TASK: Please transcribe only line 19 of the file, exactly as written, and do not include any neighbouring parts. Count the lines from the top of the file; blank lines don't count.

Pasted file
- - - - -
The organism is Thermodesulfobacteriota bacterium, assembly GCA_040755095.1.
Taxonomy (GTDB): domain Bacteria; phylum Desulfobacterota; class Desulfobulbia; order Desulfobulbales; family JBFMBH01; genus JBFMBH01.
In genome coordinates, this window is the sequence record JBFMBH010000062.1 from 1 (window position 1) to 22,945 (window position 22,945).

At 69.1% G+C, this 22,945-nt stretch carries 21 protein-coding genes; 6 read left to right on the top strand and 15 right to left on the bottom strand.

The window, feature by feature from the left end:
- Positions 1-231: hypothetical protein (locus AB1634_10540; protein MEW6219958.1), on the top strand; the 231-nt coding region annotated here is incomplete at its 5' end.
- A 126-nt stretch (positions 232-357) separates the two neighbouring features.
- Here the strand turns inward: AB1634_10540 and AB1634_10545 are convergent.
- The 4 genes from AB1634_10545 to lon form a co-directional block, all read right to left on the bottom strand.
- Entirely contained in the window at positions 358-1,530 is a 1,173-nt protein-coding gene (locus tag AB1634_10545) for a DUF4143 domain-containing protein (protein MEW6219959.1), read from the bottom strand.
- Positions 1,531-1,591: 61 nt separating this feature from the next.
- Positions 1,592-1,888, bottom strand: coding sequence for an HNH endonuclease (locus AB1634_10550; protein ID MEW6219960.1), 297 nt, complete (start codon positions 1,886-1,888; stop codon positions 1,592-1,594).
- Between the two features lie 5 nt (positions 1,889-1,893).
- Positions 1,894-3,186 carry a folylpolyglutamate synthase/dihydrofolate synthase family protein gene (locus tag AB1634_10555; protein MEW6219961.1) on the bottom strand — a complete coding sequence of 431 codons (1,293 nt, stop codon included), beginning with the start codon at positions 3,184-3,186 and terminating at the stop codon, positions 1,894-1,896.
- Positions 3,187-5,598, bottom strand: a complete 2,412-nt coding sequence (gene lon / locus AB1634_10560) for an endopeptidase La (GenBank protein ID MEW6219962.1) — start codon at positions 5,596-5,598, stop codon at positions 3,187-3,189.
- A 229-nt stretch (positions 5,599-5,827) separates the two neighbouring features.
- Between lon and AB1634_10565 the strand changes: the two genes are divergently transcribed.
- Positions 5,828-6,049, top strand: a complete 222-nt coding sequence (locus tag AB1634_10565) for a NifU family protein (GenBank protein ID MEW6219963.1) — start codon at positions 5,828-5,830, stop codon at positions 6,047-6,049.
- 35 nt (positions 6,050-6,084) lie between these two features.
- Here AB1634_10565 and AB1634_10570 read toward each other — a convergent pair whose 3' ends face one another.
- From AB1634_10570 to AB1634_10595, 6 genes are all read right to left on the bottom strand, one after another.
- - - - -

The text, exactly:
- 35 nt (positions 6,050-6,084) lie between these two features.